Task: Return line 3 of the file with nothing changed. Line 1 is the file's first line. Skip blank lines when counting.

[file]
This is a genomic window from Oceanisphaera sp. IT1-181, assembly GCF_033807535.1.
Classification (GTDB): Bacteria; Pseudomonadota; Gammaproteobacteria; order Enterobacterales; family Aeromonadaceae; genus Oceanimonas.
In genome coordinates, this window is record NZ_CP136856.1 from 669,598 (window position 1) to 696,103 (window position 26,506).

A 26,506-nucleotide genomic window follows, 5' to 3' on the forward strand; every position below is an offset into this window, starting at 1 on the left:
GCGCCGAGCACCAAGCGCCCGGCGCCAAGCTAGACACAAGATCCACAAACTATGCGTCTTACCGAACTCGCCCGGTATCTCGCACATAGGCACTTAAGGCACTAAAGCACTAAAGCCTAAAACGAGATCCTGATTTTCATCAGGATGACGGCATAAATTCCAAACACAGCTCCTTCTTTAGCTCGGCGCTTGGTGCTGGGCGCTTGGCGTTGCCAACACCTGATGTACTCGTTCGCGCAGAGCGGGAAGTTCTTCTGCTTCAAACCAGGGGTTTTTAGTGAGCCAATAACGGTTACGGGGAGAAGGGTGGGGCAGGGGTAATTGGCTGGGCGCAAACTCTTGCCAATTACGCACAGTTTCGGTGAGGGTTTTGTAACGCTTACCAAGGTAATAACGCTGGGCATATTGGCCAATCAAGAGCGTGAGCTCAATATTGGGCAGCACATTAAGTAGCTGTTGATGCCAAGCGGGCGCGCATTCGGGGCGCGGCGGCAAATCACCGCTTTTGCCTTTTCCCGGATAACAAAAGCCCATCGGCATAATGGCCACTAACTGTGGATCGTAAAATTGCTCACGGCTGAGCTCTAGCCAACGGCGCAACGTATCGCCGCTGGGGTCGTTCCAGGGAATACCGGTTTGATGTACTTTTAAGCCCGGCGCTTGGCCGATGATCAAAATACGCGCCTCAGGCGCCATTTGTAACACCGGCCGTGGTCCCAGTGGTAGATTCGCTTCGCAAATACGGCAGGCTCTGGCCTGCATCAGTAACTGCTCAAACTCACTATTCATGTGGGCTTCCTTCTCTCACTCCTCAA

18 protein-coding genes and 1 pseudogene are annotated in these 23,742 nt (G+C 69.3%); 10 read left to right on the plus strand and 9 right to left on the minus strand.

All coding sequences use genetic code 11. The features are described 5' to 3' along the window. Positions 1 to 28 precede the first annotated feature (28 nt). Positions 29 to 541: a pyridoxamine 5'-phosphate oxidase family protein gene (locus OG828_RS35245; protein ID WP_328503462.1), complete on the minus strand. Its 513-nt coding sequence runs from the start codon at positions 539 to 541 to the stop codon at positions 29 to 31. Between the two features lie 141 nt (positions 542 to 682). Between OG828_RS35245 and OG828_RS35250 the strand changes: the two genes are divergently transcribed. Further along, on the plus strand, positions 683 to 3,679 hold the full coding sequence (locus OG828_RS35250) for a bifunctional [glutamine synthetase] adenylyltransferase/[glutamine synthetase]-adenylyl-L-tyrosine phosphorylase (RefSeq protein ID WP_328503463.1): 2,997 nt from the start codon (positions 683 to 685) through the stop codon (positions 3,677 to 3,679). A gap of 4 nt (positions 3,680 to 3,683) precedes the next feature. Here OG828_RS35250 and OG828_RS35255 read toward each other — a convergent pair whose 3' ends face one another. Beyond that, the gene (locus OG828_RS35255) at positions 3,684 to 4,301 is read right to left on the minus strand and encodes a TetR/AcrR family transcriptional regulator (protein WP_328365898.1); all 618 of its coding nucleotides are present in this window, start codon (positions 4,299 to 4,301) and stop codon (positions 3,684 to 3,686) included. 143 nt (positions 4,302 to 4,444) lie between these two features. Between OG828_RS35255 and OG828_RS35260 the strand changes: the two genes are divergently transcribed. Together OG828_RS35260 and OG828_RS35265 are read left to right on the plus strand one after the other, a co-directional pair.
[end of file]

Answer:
In genome coordinates, this window is record NZ_CP136856.1 from 669,598 (window position 1) to 696,103 (window position 26,506).